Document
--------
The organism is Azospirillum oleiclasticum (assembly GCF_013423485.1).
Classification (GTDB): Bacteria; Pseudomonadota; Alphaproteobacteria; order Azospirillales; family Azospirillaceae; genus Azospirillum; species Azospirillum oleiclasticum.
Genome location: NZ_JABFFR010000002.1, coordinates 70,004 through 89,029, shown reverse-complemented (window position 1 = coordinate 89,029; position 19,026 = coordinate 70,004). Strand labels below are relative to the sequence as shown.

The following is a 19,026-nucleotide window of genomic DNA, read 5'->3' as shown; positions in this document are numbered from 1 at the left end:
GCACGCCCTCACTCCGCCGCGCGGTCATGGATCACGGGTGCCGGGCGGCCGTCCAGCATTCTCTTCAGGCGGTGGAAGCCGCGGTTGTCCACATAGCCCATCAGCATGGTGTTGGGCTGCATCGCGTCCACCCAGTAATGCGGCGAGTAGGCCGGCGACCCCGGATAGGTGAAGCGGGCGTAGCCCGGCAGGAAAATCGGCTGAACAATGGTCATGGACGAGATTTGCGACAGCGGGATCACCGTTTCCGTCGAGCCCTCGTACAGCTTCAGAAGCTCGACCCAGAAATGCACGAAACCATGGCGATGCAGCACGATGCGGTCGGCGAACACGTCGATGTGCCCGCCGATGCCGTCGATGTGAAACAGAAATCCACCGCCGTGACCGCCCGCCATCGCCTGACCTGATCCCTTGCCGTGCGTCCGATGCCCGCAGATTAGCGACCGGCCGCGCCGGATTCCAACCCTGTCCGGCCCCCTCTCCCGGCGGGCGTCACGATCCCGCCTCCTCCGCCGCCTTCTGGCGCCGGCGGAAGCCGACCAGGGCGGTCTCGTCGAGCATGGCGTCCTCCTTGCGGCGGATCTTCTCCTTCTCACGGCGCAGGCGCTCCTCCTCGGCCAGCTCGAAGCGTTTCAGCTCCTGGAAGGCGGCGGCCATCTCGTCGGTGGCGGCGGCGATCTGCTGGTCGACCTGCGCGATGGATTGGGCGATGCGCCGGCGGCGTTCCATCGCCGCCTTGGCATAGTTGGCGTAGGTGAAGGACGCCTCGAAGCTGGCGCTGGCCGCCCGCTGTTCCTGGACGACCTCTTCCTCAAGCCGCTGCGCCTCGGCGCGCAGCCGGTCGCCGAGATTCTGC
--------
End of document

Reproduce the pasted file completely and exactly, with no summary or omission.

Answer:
The organism is Azospirillum oleiclasticum (assembly GCF_013423485.1).
Classification (GTDB): Bacteria; Pseudomonadota; Alphaproteobacteria; order Azospirillales; family Azospirillaceae; genus Azospirillum; species Azospirillum oleiclasticum.
Genome location: NZ_JABFFR010000002.1, coordinates 70,004 through 89,029, shown reverse-complemented (window position 1 = coordinate 89,029; position 19,026 = coordinate 70,004). Strand labels below are relative to the sequence as shown.

The following is a 19,026-nucleotide window of genomic DNA, read 5'->3' as shown; positions in this document are numbered from 1 at the left end:
GCACGCCCTCACTCCGCCGCGCGGTCATGGATCACGGGTGCCGGGCGGCCGTCCAGCATTCTCTTCAGGCGGTGGAAGCCGCGGTTGTCCACATAGCCCATCAGCATGGTGTTGGGCTGCATCGCGTCCACCCAGTAATGCGGCGAGTAGGCCGGCGACCCCGGATAGGTGAAGCGGGCGTAGCCCGGCAGGAAAATCGGCTGAACAATGGTCATGGACGAGATTTGCGACAGCGGGATCACCGTTTCCGTCGAGCCCTCGTACAGCTTCAGAAGCTCGACCCAGAAATGCACGAAACCATGGCGATGCAGCACGATGCGGTCGGCGAACACGTCGATGTGCCCGCCGATGCCGTCGATGTGAAACAGAAATCCACCGCCGTGACCGCCCGCCATCGCCTGACCTGATCCCTTGCCGTGCGTCCGATGCCCGCAGATTAGCGACCGGCCGCGCCGGATTCCAACCCTGTCCGGCCCCCTCTCCCGGCGGGCGTCACGATCCCGCCTCCTCCGCCGCCTTCTGGCGCCGGCGGAAGCCGACCAGGGCGGTCTCGTCGAGCATGGCGTCCTCCTTGCGGCGGATCTTCTCCTTCTCACGGCGCAGGCGCTCCTCCTCGGCCAGCTCGAAGCGTTTCAGCTCCTGGAAGGCGGCGGCCATCTCGTCGGTGGCGGCGGCGATCTGCTGGTCGACCTGCGCGATGGATTGGGCGATGCGCCGGCGGCGTTCCATCGCCGCCTTGGCATAGTTGGCGTAGGTGAAGGACGCCTCGAAGCTGGCGCTGGCCGCCCGCTGTTCCTGGACGACCTCTTCCTCAAGCCGCTGCGCCTCGGCGCGCAGCCGGTCGCCGAGATTCTGC